Religion is not guesswork. As you point out, there are many religions. Some have no god. Some have many gods. Some try to explain events in the natural world. Others try to see the unity of all things. Most have hierarchies of authority and followers who are expected to “believe” and “follow.” Questioning is not usually encouraged. Answers are usually provided. “Faith” is usually a good quality. Religion is a social structure that supports tradition and associated culture. Science is a way to approach explanations of the natural world. Many religions also attempt this, but when they do this, it is not the best use of their platform. Logic and ethics (morality) are not their strengths either. Scientific method has proven itself as the best way to explore and explicate events and conditions in the natural world.

  • Bruce Gorton

    Well, is our way of experiencing everyday reality, the world of walls and furniture and cars, valid even though we can’t see down to the molecular or atomic level?

    Of course it is. Without the ability to at least somewhat rely upon our senses to observe things science is impossible.

    Scientifically speaking, these constructs are illusions.

    Eh? No actually, they are emergent properties founded on the behaviour of quantum mechanics. The furniture and all of that is still real, the nature of reality is just different to what we’d expect.

    Indeed, you’re one of the people who make it sound like affirming the existence of other ways of seeing than science essentially makes someone a climate denier.

    No Shem, it makes you someone unable to argue with a climate denier. You’re in one breath saying “Here is what science says” and in the next saying “Well if you think science is the best way to know things, then you’re engaging in scientism and that’s bad.”

    You undercut your own arguments because whatever data you bring to show that this is reality can be dismissed as “Well that’s what the scientists say.”

    We can all recognise there are things which we know non-scientifically, we can all agree that not everything can be subject to scientific scrutiny – we have limited time, and there are some things which just aren’t objective enough for such analysis, the problem arises when we’re dealing with conflicts between different epistemological approaches.

    We use folklore, imagination and intuition as shortcuts because we just don’t have the time to observe everything, and for the most part they work well enough. The trouble is when they come into conflict with scientific knowledge.

    I’m South African, under Thabo Mbeki my country had a policy of promoting “African solutions to African problems”. This resulted on the deaths of hundreds of thousands, as “Other ways of knowing” trumped scientific study.

    Part of the AIDS problem was the traditional healer industry – which pushed quack cures revealed by the ancestors. Another part was evangelical Christianity, which pushed faith healing.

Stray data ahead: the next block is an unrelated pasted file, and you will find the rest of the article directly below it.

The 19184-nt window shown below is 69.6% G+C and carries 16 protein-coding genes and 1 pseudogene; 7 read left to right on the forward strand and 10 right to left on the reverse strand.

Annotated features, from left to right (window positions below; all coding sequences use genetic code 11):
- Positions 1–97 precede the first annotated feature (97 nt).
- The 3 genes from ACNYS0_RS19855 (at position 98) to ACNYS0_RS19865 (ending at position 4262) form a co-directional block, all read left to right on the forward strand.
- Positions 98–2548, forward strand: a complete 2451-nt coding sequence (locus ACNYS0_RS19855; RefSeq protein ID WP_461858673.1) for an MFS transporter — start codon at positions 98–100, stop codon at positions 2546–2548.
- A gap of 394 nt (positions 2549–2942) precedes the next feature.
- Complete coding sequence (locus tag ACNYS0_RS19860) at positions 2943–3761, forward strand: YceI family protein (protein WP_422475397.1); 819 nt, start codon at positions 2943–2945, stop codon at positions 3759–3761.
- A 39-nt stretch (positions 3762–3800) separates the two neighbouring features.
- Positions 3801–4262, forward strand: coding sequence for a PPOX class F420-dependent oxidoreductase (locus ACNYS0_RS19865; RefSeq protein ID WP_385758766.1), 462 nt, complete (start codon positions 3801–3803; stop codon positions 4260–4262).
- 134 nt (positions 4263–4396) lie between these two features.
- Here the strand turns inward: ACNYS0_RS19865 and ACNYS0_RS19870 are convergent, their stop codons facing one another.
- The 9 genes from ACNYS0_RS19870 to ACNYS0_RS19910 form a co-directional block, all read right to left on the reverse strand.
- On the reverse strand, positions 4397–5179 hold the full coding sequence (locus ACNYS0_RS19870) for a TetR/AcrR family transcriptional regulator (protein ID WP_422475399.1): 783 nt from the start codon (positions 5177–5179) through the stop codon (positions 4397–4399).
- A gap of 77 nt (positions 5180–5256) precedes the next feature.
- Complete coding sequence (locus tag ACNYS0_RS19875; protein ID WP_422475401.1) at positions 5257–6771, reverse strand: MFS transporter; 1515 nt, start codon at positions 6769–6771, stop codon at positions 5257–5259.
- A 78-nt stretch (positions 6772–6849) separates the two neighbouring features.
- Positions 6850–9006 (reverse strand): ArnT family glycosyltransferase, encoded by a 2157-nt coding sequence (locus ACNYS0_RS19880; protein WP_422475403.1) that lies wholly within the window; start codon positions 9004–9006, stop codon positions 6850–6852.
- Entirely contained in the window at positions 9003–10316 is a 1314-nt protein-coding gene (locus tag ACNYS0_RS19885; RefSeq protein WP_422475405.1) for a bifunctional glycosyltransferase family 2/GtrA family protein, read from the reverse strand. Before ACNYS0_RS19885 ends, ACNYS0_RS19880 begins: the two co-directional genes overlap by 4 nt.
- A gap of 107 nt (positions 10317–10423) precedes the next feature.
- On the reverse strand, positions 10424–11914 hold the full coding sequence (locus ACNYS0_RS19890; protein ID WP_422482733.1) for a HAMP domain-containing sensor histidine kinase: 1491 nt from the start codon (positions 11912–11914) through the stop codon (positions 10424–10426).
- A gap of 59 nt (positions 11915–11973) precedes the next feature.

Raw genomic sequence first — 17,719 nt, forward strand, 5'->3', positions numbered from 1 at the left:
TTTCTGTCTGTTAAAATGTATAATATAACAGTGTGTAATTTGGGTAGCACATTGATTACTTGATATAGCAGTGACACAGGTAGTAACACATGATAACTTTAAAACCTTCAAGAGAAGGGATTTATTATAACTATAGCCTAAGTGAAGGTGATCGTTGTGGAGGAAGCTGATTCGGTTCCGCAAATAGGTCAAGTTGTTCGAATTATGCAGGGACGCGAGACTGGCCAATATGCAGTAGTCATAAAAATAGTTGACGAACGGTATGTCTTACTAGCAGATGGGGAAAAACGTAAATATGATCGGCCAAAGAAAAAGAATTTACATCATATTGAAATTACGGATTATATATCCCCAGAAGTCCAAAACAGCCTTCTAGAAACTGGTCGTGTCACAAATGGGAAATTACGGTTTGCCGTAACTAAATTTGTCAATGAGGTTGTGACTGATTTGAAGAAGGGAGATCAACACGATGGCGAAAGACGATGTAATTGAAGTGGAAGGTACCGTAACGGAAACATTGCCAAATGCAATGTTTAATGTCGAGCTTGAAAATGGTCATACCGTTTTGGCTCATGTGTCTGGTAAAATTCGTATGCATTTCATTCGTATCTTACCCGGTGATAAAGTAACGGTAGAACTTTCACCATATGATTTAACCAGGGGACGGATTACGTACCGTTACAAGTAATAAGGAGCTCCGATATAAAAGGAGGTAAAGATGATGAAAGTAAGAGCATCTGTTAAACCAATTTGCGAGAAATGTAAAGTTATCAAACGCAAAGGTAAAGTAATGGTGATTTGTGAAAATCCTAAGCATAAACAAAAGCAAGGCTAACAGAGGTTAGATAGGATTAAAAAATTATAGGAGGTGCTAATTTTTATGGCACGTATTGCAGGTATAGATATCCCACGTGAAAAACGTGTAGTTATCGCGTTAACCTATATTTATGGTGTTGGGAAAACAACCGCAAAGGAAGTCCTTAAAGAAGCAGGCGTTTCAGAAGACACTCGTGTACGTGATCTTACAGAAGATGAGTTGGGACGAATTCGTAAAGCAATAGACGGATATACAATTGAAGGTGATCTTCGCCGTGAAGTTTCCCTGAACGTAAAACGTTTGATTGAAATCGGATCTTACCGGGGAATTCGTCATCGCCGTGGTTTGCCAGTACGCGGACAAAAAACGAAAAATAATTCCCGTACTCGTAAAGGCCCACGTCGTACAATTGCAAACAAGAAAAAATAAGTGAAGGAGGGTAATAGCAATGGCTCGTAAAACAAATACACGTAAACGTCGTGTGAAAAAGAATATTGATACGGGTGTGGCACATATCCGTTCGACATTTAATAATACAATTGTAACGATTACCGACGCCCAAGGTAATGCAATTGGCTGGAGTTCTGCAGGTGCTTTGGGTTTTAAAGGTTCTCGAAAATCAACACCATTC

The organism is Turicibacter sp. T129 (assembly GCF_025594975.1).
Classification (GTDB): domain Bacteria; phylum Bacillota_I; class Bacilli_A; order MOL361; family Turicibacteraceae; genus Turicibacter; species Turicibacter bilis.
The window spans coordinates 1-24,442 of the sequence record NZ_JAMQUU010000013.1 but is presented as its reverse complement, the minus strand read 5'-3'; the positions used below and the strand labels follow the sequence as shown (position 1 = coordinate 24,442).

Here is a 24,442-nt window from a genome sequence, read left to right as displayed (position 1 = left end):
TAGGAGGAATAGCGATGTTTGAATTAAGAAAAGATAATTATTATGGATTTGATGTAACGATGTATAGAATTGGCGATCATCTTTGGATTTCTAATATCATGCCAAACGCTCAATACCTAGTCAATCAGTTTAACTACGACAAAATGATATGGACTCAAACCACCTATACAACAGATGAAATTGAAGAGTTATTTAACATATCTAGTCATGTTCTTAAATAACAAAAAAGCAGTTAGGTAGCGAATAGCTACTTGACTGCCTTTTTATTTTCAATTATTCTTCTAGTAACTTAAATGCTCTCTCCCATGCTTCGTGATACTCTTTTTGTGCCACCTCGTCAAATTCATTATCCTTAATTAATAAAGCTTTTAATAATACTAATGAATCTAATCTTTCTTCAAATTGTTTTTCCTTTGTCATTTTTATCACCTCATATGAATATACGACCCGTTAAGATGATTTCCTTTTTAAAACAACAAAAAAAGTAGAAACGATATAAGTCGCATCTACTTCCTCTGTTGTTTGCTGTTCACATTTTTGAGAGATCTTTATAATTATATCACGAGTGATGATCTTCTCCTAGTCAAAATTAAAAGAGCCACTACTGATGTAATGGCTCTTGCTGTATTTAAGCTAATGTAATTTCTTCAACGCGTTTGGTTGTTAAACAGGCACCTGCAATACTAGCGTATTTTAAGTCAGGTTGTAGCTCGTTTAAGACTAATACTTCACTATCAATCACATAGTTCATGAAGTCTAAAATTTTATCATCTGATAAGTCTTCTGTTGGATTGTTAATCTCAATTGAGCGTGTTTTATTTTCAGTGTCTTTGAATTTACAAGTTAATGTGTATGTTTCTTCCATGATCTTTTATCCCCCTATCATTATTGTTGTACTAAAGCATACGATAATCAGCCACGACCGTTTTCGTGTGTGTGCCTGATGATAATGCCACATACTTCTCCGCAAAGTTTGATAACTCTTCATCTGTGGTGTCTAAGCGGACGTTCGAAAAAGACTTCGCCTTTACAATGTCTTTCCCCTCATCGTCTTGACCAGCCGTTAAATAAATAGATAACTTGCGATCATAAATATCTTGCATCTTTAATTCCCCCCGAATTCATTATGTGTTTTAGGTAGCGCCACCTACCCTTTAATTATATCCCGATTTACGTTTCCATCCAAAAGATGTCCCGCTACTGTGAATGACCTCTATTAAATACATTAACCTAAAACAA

A third was Western quackery that convince Mbeki that ARVs were poison, and that AIDS was caused by poverty.

    In the midst of this we had a post-modernist president who sneered at what the Western scientists were telling him – and hundreds of thousands died.

    You go into any small South African town and the biggest business is – funerals. Everyday on my way to work, I pass people whose parents could still have been with them if our country had listened to scientists rather than quacks, if it had rolled out ARVs when the WHO recommended it without having the roll-out delayed by years of court battles.

    If Mbeki’s regime had supported rather than undermined our local medical science – rather than try to promote the value of traditional medicine.

    Yes there are other ways of knowing, but how do you deal with it when those ways come into conflict with science? Do you go with the science, or do you go with the other ways? If you go with science, is that not saying that science is the best way of knowing things we’ve got available right now?

  • Yes there are other ways of knowing, but how do you deal with it when those ways come into conflict with science? Do you go with the science, or do you go with the other ways? If you go with science, is that not saying that science is the best way of knowing things we’ve got available right now?

    Like I keep saying, there are certain phenomena that we can only approach through scientific inquiry: black holes and climate change aren’t things our senses alone will suffice to understand.

    My point is that when it comes to things like a just society or what it means to be human, is science the best way of understanding them? Scientifically speaking, so we’re told, we’re just gene machines, bags of biochemicals, irrelevant life forms on an insignificant planet in the vastness of space. So should we accept that that’s the final word on human worth? If I think my life has meaning, is that “rejecting science”?

  • Bruce Gorton

    What does value have to do with knowledge?

    Scientifically speaking, so we’re told, we’re just gene machines, bags of biochemicals, irrelevant life forms on an insignificant planet in the vastness of space.

    So what? The bare bones facts around what we are don’t particularly conflict with our ability to value ourselves, or other species, or anything else.

    Understanding how a cake is made does not make it any less delicious, so why would the bare facts of life make it any less valuable?